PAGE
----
Until we get severe frosts there are still plants in flower and the lovely Nerine bowdenii (Guernsey Lily) is in full flower at the moment bringing a touch of colour to the late autumn garden, it likes a sunny position with well drained soil. 

 For any garden queries do get in touch with Gill Pound ( 04 68 78 43 81 or ). La Petite Pépinière de Caunes 21, av de la Montagne Noire (route de Citou) 11160 Caunes-Minervois. Open during the winter months by appointment. 












The Property Page




 front door 011smallarcher

 Razes circulade village



Period house in a beautiful Razes circulade village.  This renovated but unspoilt house is over 200 years old and has far reaching views of countryside, hills and mountains from almost every room, and a stunning roof terrace.  There are 3 double bedrooms, large lounge, separate dining room and kitchen.  There is also a very large walk-thru cellar.  The house retains many period features including a beautiful oak staircase.  Price 110,000 euros.  Please contact for further details and viewings.







 Detached modern house

for sale in Montréal


Villa for sale 11390 Brousses-et-Villaret Aude 295,000 €


Bordebasse du Lac - Cottage available for long term rental

20120902-IMG 1663

CARCASSONNE: villa for quick sale - €135,000-


Holiday Apartment AiguaBlava,

Costa Brava


Naturist Property 97,500 euro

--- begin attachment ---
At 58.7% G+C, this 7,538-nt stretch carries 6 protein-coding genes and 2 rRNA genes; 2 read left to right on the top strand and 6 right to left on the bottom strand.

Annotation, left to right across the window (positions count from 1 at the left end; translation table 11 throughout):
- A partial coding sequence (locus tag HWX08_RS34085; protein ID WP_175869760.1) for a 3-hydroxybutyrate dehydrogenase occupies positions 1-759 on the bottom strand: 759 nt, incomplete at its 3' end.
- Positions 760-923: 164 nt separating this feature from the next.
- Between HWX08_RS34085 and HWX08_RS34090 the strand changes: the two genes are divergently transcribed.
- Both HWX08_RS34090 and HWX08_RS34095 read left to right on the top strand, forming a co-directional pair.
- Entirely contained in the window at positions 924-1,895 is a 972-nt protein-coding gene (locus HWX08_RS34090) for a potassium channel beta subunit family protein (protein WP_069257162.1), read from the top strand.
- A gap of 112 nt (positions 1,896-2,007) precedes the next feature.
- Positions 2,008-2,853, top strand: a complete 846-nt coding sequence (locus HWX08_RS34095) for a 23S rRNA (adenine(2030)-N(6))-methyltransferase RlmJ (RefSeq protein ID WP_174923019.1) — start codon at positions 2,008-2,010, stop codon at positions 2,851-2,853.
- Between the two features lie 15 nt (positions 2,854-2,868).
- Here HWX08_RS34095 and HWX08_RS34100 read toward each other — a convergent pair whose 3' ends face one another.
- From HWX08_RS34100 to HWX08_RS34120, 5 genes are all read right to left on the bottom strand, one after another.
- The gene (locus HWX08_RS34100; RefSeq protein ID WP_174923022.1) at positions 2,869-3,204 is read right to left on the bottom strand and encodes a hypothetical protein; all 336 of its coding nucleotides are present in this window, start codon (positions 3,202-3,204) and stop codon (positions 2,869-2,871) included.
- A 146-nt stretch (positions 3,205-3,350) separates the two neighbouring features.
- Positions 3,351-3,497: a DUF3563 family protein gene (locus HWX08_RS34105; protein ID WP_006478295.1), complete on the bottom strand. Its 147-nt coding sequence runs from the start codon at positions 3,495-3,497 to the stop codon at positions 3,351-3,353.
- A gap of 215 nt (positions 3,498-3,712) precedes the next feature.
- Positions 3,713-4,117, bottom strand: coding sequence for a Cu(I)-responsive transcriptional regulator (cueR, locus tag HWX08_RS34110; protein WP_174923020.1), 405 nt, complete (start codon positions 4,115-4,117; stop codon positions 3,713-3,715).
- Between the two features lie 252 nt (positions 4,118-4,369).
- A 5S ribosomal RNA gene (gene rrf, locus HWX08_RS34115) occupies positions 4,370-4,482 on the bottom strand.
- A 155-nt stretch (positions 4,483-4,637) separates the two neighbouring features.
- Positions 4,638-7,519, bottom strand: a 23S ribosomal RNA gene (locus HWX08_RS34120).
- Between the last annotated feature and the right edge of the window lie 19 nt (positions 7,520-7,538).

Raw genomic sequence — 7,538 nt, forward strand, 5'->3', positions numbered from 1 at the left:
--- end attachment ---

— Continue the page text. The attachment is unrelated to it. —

for 13 editions (6months)
link to your own web page






Some vide greniers and foires!
Please check before setting off
They also have a sister site where you can giveaway stuff or find stuff others are giving
Its all recycling - you know it makes sense!
If there are two in the same town on the same day, it could be a duplicate on the site or a second event
Black = Aude - Brown = Ariege


Samedi 30 Novembre 2013 

Coursan  (Coursan)

Cuxac-d'Aude  (bourse aux jouets)

Montbrun-des-Corbières  (le Chateau Vieux Moulin vide ses greniers)

Narbonne  (vide grenier dimanches et jours feries)

Narbonne  (bourse aux jouets aux livres et articles de puericulture)

Saverdun  (vide-Greniers / Brocante)

Dimanche 1 Décembre 2013

Alzonne  (bourse aux jouets et periculture)

Capendu  (marché de Noel et Bourse aux jouets)

Carcassonne  (vide greniers brocante)

Carcassonne  (bourse aux jouets Puériculture)

Couffoulens  (bourse aux jouets et vêtements enfants)

Coursan  (vide grenier fcpe st exupery-r.chavernac)

Coursan  (vide grenier)

Cuxac-d'Aude  (bourse aux jouets)

Fitou  (bourse aux jouets et puericulture)

Fleury d'aude  (bourses Jouets)

Ginestas  (bourse aux jouets)

Lézignan-Corbières  (loto de l'unprg et des médailles militaires)

Limoux  (marché aux puces)

Luc-sur-Orbieu  (bourse aux jouets)

Marseillette  (bourse aux jouets et puériculture)

Montbrun-des-Corbières  (le Chateau Vieux Moulin vide ses greniers)

Montmaur  (bourse aux jouets et marché de Noël de l'Ecole de Montmaur)

Montredon  (bourse aux jouets)

Narbonne  (vide grenier dimanches et jours feries)

Pexiora  (bourse aux vêtements et jouets)

Routier  (vide -greniers du telethon)

Salles-sur-l'Hers  (marché de Noël)

Salvezines  (marche de noel)

Castelnau-Durban  (marche de noel & vide greniers oriente cadeaux (livres, jou.)